Milton Meadows

Lansing Town Supervisor Ed LaVigne says the first lottery to fill subsidized apartments in the Milton Meadows project was held Wednesday, but it's not too late to apply.  That is just one of the projects that, after years of discussion, is now starting to fill out the  Town Center area in South Lansing.  In addition to the 72 unit Milton Meadows project, Salt Point Brewery is poised to close on 3 1/2 acres closer to State Route 34B, and the old Egan's Market building behind the Rogues Harbor Inn may be turned into a sort of health and fitness mall.

The road from 34B to Milton Meadows has had its first coat of pavement applied, and a sidewalk leads to the new development.  LaVigne says the final paving will be completed after the buildings are complete.

"They won't put the top coat on until the buildings in the back are done," he says. "That way they don't beat up the road with heavy machines."

Cornerstone Group of Rochester representatives said last year that they plan to have all the units completed and rented this summer.  LaVigne says people interested in renting there may call him for a copy of the application or contact numbers for the developer.

Once the road has been completed and certified by Highway Superintendent Charlie Purcell as meeting town standards for road construction Cornerstone will convey ownership of the road to the Town.  In February the Town Board voted to name the new road 'Louise Bement Lane' in honor of Lansing Town Historian Louise Bement.

The final piece of road work will be moving the outlet of Woodsedge Drive to line up with Louise Bement Lane.  That will mean moving the end of the road a few yards to the west to form a four-way intersection with 34B.  New York State Senator Pam Helming secured a State and Municipalities (SAM) Facilities grant in March of 2018 that would pay up to $75,000 for materials needed to move the road.

With the new road mostly installed other properties on the 153 acre town property can begin to fill in.  Since opening in May of 2018 Salt Point Brewery has outgrown the little building next to Rogue's harbor Inn, and in April the Town Board voted to sell 3 1/2 acres to the owners.  Two of those acres are wetlands, and the remaining land will house a new brewery building that will include a restaurant and brewery, plus a large parking lot.

"We hope to close with Salt Point brewery this week or next week," LaVigne said Wednesday. "The owner is presenting a preliminary site plan at the June 22nd Planning Board meeting to start the process."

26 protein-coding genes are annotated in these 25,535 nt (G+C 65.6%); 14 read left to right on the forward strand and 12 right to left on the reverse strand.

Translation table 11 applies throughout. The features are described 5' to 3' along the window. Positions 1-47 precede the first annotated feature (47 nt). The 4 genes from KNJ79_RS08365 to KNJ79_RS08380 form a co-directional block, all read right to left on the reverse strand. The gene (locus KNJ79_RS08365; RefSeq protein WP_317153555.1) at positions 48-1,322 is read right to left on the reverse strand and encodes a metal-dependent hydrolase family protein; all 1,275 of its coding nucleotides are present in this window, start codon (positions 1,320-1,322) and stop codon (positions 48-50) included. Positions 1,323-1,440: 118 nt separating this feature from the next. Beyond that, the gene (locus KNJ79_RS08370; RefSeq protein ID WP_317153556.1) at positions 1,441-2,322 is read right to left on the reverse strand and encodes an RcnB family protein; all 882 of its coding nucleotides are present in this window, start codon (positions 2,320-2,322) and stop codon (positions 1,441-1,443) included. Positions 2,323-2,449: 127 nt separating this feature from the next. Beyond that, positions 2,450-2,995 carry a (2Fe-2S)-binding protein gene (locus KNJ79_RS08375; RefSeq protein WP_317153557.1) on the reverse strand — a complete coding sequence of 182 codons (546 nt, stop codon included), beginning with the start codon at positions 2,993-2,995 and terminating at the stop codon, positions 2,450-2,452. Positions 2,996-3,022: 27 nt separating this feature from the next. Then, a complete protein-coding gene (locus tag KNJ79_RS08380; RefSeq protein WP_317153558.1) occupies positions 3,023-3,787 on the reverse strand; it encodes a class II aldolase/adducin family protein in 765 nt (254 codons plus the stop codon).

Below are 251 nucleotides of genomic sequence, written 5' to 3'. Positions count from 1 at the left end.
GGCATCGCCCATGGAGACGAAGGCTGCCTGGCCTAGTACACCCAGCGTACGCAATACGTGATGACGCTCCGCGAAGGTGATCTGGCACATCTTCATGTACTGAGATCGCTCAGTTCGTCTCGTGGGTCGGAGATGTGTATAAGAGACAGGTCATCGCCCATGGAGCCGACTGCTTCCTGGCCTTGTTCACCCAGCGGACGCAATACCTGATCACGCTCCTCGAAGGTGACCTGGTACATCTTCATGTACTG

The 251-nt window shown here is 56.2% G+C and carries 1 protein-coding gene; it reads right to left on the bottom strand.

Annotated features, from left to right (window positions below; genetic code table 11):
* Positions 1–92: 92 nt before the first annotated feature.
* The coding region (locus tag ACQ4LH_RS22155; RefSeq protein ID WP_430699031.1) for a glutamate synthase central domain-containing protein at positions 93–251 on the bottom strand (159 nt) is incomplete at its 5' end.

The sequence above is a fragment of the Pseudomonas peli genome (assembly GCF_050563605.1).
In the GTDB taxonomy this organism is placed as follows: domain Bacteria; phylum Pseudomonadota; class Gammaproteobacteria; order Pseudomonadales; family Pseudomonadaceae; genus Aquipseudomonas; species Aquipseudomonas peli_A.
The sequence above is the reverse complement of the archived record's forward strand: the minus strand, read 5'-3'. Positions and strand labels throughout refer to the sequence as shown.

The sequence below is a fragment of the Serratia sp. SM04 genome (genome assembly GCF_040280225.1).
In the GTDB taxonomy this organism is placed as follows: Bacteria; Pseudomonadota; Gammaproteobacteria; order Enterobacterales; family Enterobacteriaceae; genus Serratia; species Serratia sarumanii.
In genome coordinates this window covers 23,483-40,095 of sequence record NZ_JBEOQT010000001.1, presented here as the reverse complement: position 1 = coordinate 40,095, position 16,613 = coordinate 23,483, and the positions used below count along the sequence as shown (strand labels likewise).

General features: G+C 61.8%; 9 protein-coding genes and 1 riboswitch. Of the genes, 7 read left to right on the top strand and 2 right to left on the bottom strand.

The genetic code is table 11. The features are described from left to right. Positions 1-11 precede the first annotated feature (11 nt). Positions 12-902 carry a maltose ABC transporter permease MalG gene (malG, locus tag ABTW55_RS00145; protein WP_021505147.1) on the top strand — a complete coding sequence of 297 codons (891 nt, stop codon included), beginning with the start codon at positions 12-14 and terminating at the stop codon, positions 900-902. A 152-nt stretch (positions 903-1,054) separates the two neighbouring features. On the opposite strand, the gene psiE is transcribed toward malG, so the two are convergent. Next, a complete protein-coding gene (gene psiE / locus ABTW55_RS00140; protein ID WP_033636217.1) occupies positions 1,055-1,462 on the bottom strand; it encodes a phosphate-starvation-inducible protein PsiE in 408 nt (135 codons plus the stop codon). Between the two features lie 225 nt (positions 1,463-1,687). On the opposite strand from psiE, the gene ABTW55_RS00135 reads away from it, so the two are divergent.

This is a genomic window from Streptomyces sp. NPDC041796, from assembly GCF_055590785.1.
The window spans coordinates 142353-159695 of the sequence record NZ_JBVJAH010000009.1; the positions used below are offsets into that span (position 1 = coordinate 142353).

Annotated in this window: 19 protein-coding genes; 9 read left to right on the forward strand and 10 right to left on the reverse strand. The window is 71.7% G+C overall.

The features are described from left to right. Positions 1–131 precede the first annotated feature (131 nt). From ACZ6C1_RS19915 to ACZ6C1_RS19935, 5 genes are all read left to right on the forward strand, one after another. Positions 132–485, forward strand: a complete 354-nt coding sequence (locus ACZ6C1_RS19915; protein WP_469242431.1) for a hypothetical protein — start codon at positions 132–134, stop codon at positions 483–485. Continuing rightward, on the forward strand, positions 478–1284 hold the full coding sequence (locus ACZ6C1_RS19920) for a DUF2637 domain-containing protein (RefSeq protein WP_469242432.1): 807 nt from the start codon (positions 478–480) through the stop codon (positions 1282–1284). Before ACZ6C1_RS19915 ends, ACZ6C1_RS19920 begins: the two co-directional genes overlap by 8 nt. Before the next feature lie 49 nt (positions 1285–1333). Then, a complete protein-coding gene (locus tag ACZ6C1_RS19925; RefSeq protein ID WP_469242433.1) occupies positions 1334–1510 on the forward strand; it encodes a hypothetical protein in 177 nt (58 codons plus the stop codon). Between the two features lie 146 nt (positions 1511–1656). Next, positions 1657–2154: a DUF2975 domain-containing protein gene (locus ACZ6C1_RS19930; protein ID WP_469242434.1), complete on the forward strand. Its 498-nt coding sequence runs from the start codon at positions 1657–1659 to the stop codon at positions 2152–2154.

Salt Point Brewery renderingA rendering of the proposed new Salt Point Brewery building

"We're essentially in step one of site plan review.  It's simply an informal way for an applicant to have a conversation with the Panning Board about their vision," says Lansing's Director of Planning C.J. Randall.  "It is to show some preliminary renderings, an elevation, a sketch on an underlying map.  One question is how the Town Center Trail will continue through the property.  Will it continue as more of a paved surface?  How wide will it be?  There are a lot of questions to be teased out.  This is a great chance for the applicants to start the conversation and help refine their vision into reality."

LaVigne says that the natural gas moratorium has presented challenges for the Town and Village of Lansing in terms of development and local job development.

"The natural gas moratorium really hurt us," he said. "With Macom leaving we now have to make up the loss with small businesses.  If Macom had stayed it would have been 220 jobs.  That's huge.  Because of the ripple effect that one job generates three others."

Some of those businesses may be part of a kind of health and fitness mall planned for the old Egan's Foodliner building.  Since the grocery store closed in 1994.  Since then it has either stood empty or housed a handful of uses, the most recent of which is a practice space for the Ithaca League of Women Rollers roller derby teams.

"They want to put shops in the old Egan's Market building," LaVigne says. "They want to but a beauty salon there, and maybe a tanning salon, maybe an exercise business, maybe a laundromat."

The Tiny Timber, LLC project that was brought to town officials in 2017 is on hold, but LaVigne says it may still come to fruition.  The original proposal was to build 10 homes in the first phase. Assuming the market is receptive they would build 20 more in phase two, and 30 more in a third phase. They estimated the homes, which would be for sale, would be in the range of 1,000 to 1200 square feet.  The developer's option to purchase the property has not expired at this point.

"That has been revisited.  I think their team has reorganized, but they're still interested," he says.

LaVigne stressed that the Request For Proposals (RFP) that was sent to potential developers in 2017 is still open, and the Town is very interested in selling more of its land to potential businesses and developers.

"We're still aggressively trying to be open for business," LaVigne says. "The RFP is still open for people who want to submit proposals for the town land. We're still trying to bring businesses in here."